A conventional objective lens may be used in place of the curved fibre tip if the light is allowed to propagate on an extended path to allow sufficient lateral divergence of the near confocal light from the confocal light cone to thereby produce the required coding of lateral separation into angular separation. The advantage of the curved fibre end is that it allows for a much shorter distance between fibre tip and specimen. Any arrangement where the confocal channel is disposed such that the confocal light is not adversely refracted by the lens may be suitable to allow short distance separation between tip and specimen.
The integral focusing provided by the curved end 71 in FIG. 7 may be provided by separate small lens glued onto the fibre such as a ball lens 100 shown in FIG. 10, typical ray paths 101 for which are shown. A disadvantage of this embodiment is that the confocal light and the laser emission light is also focussed by the ball lens, again requiring a larger distance between fibre tip and specimen. This embodiment also does not correct for chromatic aberration. However, one advantage is that relative movement between fibre tip and lens is made possible. In order to match the projected laser beam to a variety of lenses in the microscope turret, each having a different back focal diameter it is desirable to have an adjustment mechanism by means of which the fibre tip entering the head can be moved towards or away from the lens adjacent the fibre tip. FIG. 10A shows lens 10A1 attached by a flexible optical glue 10A3 to fibre tip 10A2 housed within a piezoelectric cylinder 10A4. The cylinder 10A4 is contractible in length, which shifts the fibre tip longitudinally by a few microns. This motion increases the width of the light beam with negligible alteration in the beam angle, and after passing through the transfer optics this adjustment can be used to match the aperture of the objective lens being used, maximising the optical efficiency and resolution for each lens.
One of a third class of embodiments is shown in FIG. 11 where instead of a lens on or in front of the face of the fibre, a gradient index "mammary profile" fibre is used in place of a single mode fibre. In this fibre, the optical material surrounding the single mode core has gradations of refractive index, providing a curved ray paths 110 for the modes propagating in the fibre outside the core. FIG. 11A shows a refractive index profile for the "mammary profile" fibre. Regions 11A1 correspond to the polymer jacket, regions 11A2 to the glass cladding, region 11A3 to the multimode-supporting region of gradations of index and 11A4 to the single mode core region. The maximum angle of propagation of ray paths is related to the distance from the optical axis at which the ray path enters as a minimum distance of approach of the ray to the outer face 111. Thus, rays entering at a greater distance from the optical axis have greater maximum angle of propagation as they cross the optical axis and go closer to the outer face 111.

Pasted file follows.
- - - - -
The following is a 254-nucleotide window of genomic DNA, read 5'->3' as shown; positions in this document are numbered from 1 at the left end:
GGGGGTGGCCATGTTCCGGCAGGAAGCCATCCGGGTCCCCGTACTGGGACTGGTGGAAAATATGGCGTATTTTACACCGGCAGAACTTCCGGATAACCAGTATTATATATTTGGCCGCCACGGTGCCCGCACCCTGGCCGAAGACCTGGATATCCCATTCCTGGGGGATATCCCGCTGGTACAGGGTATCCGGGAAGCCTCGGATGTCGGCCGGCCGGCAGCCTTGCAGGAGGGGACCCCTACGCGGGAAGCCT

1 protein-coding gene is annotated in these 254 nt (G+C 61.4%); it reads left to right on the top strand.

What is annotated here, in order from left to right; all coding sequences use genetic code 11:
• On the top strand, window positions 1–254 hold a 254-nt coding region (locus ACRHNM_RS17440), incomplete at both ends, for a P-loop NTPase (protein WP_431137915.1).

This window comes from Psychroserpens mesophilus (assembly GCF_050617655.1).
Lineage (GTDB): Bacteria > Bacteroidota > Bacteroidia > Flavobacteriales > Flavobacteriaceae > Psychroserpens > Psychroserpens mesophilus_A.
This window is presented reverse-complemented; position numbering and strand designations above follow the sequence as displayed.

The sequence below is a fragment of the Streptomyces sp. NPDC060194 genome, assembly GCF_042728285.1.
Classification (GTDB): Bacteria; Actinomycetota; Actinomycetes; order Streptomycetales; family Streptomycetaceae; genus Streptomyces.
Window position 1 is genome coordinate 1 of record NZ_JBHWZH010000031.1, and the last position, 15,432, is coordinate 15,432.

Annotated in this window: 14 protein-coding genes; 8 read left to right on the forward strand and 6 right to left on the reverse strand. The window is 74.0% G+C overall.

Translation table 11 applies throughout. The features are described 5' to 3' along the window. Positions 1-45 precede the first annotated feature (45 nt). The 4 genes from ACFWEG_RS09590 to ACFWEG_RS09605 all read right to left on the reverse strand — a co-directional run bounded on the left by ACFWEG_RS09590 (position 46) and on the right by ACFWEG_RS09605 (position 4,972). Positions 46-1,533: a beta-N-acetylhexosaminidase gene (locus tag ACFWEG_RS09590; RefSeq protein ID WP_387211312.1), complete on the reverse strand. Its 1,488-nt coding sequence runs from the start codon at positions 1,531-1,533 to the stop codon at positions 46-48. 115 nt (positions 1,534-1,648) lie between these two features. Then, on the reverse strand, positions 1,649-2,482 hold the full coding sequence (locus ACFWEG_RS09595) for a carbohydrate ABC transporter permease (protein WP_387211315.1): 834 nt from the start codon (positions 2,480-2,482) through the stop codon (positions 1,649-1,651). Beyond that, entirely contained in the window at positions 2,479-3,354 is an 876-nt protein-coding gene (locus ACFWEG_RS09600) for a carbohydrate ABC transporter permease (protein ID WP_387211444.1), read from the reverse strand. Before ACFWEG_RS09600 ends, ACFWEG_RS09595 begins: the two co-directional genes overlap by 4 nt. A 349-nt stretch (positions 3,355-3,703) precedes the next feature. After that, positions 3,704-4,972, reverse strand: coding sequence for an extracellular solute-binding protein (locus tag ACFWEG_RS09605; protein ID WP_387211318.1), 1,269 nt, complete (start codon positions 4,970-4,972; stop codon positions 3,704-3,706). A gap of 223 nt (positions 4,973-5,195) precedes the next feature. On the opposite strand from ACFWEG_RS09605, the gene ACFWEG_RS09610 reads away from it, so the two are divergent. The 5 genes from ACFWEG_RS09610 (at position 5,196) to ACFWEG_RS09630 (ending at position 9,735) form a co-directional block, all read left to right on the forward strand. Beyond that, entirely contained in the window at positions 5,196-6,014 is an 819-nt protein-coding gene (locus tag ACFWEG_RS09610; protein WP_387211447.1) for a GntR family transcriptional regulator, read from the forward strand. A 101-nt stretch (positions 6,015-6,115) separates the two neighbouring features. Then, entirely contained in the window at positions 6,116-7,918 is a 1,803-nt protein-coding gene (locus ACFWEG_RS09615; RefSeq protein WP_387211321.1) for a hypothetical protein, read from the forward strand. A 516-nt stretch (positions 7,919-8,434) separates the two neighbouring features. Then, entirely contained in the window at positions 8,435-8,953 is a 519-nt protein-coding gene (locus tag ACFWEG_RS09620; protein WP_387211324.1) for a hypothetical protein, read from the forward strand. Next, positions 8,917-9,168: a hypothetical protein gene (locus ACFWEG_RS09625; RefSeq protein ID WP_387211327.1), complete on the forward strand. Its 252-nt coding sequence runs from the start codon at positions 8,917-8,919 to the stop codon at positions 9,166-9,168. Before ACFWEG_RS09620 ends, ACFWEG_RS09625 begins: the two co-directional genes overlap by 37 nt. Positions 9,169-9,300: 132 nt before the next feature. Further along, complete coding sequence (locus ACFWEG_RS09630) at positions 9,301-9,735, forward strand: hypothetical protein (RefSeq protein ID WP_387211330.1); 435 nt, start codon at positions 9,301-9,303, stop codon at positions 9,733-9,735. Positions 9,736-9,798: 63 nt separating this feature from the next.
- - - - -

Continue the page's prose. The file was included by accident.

Thus progressive selection of the near confocal light by means of a series of progressively deeper etched regions with optical glue at 112a, 112b and 112c is possible. The diagram in FIG. 11 of ray paths is schematic only. The rays in fact do not enter the fibre in a manner which would cause the maintenance of node regions more than a short distance along the fibre. Each etched region is in fact not placed strategically with respect to a node, but is elongate along the fibre axis for about 3 to 4 mm, being several times the pitch length of the oscillatory ray path, whereby a single etched region on one side of the fibre to a depth Δ will absorb effectively all light rays which come within Δ of the surface at their maximum of oscillation.
Referring now to FIG. 12, there is shown the emission end 120 of a gradient index fibre according to another variation of the third class. A double iris diaphragm arrangement similar to that shown in FIG. 7 is employed here, although the principle of operation is somewhat different. The light emerging from the remote end of the fibre is either far from the axis and has a low angle of incidence such as rays 121 and 122, or is near to the axis and has a high angle of incidence such as rays 123 and 124. The light which proceeds to iris diaphragm 126 is light which is emerging from the fibre at a low angle, aperture 125 blocking out high angle light. This light is approximately ordered in distance from the core in a corresponding manner to the light entering the fibre, in turn corresponding to distance from the focal plane in the specimen. For example, ray 121 is shown emerging slightly further from the core than ray 122, and is excluded from detection by the variable iris diaphragm 126, while ray 122 is accepted. The situation is more complex than this in practice, because the idealisation of nodes depicted in FIG. 11 is not realised. This results in there being also rays ordered in angle rather than distance form the core, and these may be progressively selected by operation of iris diaphragm 125. In practice, there is a continuous range of intermediate cases also. The entire range can however be progressively selected to an acceptable degree by operating iris diaphragm 125 and 126 simultaneously. The projected image of the fibre tip at iris diaphragm 126 is then displacement-coded from the axis in the desired manner, and its operation of the iris diaphragm 126 is such as to produce a variable pinhole effect for the near field modal pattern rays. Operated in conjunction with variable occlusion of the for field modal pattern rays by iris diaphragm 125 this will provide operation which is functionally equivalent to a conventional variable physical pinhole in a confocal microscope system.